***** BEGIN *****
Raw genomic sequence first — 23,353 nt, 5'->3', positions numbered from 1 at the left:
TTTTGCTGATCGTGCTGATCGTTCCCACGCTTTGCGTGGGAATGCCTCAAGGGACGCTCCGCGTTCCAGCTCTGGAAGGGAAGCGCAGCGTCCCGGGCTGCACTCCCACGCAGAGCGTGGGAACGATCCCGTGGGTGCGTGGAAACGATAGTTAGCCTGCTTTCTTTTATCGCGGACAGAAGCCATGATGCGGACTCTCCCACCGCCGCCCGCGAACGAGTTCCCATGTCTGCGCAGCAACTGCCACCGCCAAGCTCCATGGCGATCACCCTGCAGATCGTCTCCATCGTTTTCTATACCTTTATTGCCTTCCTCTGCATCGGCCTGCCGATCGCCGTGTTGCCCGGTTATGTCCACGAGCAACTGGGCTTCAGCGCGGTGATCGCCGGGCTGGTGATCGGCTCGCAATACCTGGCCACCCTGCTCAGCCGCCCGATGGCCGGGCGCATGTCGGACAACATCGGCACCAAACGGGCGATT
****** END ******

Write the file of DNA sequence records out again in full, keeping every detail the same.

Raw genomic sequence first — 23,353 nt, 5'->3', positions numbered from 1 at the left:
TTTTGCTGATCGTGCTGATCGTTCCCACGCTTTGCGTGGGAATGCCTCAAGGGACGCTCCGCGTTCCAGCTCTGGAAGGGAAGCGCAGCGTCCCGGGCTGCACTCCCACGCAGAGCGTGGGAACGATCCCGTGGGTGCGTGGAAACGATAGTTAGCCTGCTTTCTTTTATCGCGGACAGAAGCCATGATGCGGACTCTCCCACCGCCGCCCGCGAACGAGTTCCCATGTCTGCGCAGCAACTGCCACCGCCAAGCTCCATGGCGATCACCCTGCAGATCGTCTCCATCGTTTTCTATACCTTTATTGCCTTCCTCTGCATCGGCCTGCCGATCGCCGTGTTGCCCGGTTATGTCCACGAGCAACTGGGCTTCAGCGCGGTGATCGCCGGGCTGGTGATCGGCTCGCAATACCTGGCCACCCTGCTCAGCCGCCCGATGGCCGGGCGCATGTCGGACAACATCGGCACCAAACGGGCGATT